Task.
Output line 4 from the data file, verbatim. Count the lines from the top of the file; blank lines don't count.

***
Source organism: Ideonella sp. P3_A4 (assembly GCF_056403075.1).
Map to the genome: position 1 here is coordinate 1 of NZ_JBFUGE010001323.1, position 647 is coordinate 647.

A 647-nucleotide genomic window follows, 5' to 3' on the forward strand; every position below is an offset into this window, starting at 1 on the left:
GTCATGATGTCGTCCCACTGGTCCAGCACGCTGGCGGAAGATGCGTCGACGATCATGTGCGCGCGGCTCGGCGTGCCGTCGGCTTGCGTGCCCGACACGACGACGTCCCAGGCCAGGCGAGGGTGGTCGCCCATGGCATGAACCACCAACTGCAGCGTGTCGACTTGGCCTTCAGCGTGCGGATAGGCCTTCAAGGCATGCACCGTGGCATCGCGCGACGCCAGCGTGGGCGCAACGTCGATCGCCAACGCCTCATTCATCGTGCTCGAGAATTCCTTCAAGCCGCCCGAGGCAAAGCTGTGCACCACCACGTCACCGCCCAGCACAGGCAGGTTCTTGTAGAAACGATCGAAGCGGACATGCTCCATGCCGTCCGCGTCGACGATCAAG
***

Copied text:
GTCATGATGTCGTCCCACTGGTCCAGCACGCTGGCGGAAGATGCGTCGACGATCATGTGCGCGCGGCTCGGCGTGCCGTCGGCTTGCGTGCCCGACACGACGACGTCCCAGGCCAGGCGAGGGTGGTCGCCCATGGCATGAACCACCAACTGCAGCGTGTCGACTTGGCCTTCAGCGTGCGGATAGGCCTTCAAGGCATGCACCGTGGCATCGCGCGACGCCAGCGTGGGCGCAACGTCGATCGCCAACGCCTCATTCATCGTGCTCGAGAATTCCTTCAAGCCGCCCGAGGCAAAGCTGTGCACCACCACGTCACCGCCCAGCACAGGCAGGTTCTTGTAGAAACGATCGAAGCGGACATGCTCCATGCCGTCCGCGTCGACGATCAAG